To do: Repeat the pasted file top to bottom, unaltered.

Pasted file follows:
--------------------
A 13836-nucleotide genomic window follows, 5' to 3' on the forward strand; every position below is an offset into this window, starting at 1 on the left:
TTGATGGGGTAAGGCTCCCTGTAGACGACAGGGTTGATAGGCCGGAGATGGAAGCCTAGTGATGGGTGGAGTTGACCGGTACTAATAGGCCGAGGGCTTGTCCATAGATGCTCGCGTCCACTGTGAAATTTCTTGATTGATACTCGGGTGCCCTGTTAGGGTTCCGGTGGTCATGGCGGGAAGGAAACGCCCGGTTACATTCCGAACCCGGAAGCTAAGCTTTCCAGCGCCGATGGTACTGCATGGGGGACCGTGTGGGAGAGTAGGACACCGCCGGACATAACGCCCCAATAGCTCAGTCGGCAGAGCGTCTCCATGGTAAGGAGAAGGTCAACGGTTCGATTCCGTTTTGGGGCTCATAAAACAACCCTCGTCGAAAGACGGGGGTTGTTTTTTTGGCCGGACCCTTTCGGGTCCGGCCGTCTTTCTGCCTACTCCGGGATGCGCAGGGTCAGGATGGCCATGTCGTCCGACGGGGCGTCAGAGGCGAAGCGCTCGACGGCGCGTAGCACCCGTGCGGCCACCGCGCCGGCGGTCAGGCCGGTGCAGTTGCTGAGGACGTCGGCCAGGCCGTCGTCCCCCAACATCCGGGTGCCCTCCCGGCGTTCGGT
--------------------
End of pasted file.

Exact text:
A 13836-nucleotide genomic window follows, 5' to 3' on the forward strand; every position below is an offset into this window, starting at 1 on the left:
TTGATGGGGTAAGGCTCCCTGTAGACGACAGGGTTGATAGGCCGGAGATGGAAGCCTAGTGATGGGTGGAGTTGACCGGTACTAATAGGCCGAGGGCTTGTCCATAGATGCTCGCGTCCACTGTGAAATTTCTTGATTGATACTCGGGTGCCCTGTTAGGGTTCCGGTGGTCATGGCGGGAAGGAAACGCCCGGTTACATTCCGAACCCGGAAGCTAAGCTTTCCAGCGCCGATGGTACTGCATGGGGGACCGTGTGGGAGAGTAGGACACCGCCGGACATAACGCCCCAATAGCTCAGTCGGCAGAGCGTCTCCATGGTAAGGAGAAGGTCAACGGTTCGATTCCGTTTTGGGGCTCATAAAACAACCCTCGTCGAAAGACGGGGGTTGTTTTTTTGGCCGGACCCTTTCGGGTCCGGCCGTCTTTCTGCCTACTCCGGGATGCGCAGGGTCAGGATGGCCATGTCGTCCGACGGGGCGTCAGAGGCGAAGCGCTCGACGGCGCGTAGCACCCGTGCGGCCACCGCGCCGGCGGTCAGGCCGGTGCAGTTGCTGAGGACGTCGGCCAGGCCGTCGTCCCCCAACATCCGGGTGCCCTCCCGGCGTTCGGT